Journal of Molecular Neuroscience

, Volume 41, Issue 1, pp 172–182 | Cite as

SAGE Analysis of Genes Differentially Expressed in Presymptomatic TgSOD1G93A Transgenic Mice Identified Cellular Processes Involved in Early Stage of ALS Pathology

  • Michel Guipponi
  • Qiao-Xin LiEmail author
  • Lavinia Hyde
  • Tim Beissbarth
  • Gordon K. Smyth
  • Colin L. Masters
  • Hamish S. Scott


Amyotrophic lateral sclerosis (ALS) is a fatal neurodegenerative condition in which motor neurons of the spinal cord and motor cortex degenerate, resulting in progressive paralysis. Transgenic mice expressing human mutant Cu/Zn superoxide dismutase-1 (SOD1) present a pathology that is very similar to that seen in human ALS patients. Using serial analysis of gene expression, we investigated the effects of mutant human SOD1 protein on global gene expression in the spinal cord and lower brain stem of presymptomatic TgSOD1G93A transgenic mice. One hundred twenty transcripts were found to be significantly dysregulated in the presence of mutant SOD1 protein, 79 being down-regulated and 41 up-regulated. Quantitative RT-PCR was used to confirm the differential expression of nine of these genes. Immunohistochemistry analysis on spinal cord sections revealed that dysregulation of these mutant SOD1-induced molecular pathways are concomitant to the appearance of discrete signs of neuropathology including neuronal loss, elevated gliosis, and ubiquitin-positive deposits. Altogether, our data showed that early signs of neuropathology in the SOD1 mutant mice are accompanied by altered expression of genes involved in various biological processes including apoptosis, oxidative stress, ATP biosynthesis, myelination, and axonal transport.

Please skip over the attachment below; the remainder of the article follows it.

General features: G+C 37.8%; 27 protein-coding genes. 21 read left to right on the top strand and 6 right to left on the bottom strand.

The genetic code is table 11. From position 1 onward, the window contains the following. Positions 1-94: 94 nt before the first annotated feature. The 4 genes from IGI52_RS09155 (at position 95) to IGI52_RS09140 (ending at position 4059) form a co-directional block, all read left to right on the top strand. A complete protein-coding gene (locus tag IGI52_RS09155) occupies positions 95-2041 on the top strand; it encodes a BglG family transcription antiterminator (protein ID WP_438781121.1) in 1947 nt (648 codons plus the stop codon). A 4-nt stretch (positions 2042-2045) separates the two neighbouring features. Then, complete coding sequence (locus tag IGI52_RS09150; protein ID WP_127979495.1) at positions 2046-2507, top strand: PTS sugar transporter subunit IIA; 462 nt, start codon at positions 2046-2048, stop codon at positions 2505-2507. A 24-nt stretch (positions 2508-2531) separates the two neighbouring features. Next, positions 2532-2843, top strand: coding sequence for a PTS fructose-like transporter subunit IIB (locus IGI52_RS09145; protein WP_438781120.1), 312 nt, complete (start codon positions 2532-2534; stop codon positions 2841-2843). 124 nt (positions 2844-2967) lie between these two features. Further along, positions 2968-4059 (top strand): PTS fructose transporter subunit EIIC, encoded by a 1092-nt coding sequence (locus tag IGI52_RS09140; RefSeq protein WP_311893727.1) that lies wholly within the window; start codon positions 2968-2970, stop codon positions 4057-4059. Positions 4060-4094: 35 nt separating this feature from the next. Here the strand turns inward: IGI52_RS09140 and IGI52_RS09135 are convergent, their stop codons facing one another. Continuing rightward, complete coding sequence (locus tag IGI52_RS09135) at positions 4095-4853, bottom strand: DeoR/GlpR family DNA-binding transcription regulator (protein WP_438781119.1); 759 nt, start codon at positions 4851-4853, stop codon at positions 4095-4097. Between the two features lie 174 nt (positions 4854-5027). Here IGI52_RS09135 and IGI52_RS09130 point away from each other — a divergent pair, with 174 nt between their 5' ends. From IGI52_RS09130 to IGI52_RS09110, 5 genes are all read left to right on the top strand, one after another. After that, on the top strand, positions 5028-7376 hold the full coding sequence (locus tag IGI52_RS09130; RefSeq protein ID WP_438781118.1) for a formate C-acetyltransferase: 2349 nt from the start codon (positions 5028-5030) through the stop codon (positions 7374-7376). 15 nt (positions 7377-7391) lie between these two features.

Amyotrophic lateral sclerosis SOD1G93A Serial analysis of gene expression (SAGE) Transgenic mice Spinal cord 



This work was supported by National Health and Medical Research Council fellowships (171601 and 461204 to H.S.S); National Health and Medical Research Council Grants 219176, 257501, 215201, and 257529 (to H.S.S. and G.K.S.) and 208978 (to CLM and QXL); a grant in aid from the Motor Neurone Disease Research Institute of Australia (MLG, HSS and QXL); and a fellowship from the Deutsche Forschungsgemeinschaft (to T.B.).

DNA sequencing of SAGE libraries was performed by the Australian Genome Research Facility, which was established through the Commonwealth-funded Major National Research Facilities program.


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Copyright information

© Springer Science+Business Media, LLC 2009

Authors and Affiliations

  • Michel Guipponi
    • 1
    • 7
  • Qiao-Xin Li
    • 2
    • 3
    Email author
  • Lavinia Hyde
    • 1
  • Tim Beissbarth
    • 4
  • Gordon K. Smyth
    • 4
  • Colin L. Masters
    • 3
  • Hamish S. Scott
    • 5
    • 6
  1. 1.Division of Molecular MedicineThe Walter and Eliza Hall Institute of Medical ResearchParkvilleAustralia
  2. 2.Department of PathologyUniversity of MelbourneParkvilleAustralia
  3. 3.The Mental Health Research InstituteParkville3052Australia
  4. 4.Division of BioinformaticsThe Walter and Eliza Hall Institute of Medical ResearchParkvilleAustralia
  5. 5.Department of Molecular PathologyThe Centre for Cancer Biology, Institute of Medical and Veterinary Science and The Hanson InstituteAdelaideAustralia
  6. 6.Adelaide Cancer Research Institute, The School of MedicineUniversity of AdelaideAdelaideAustralia
  7. 7.Division of Medical GeneticsUniversity Hospital of GenevaChêne-BourgSwitzerland

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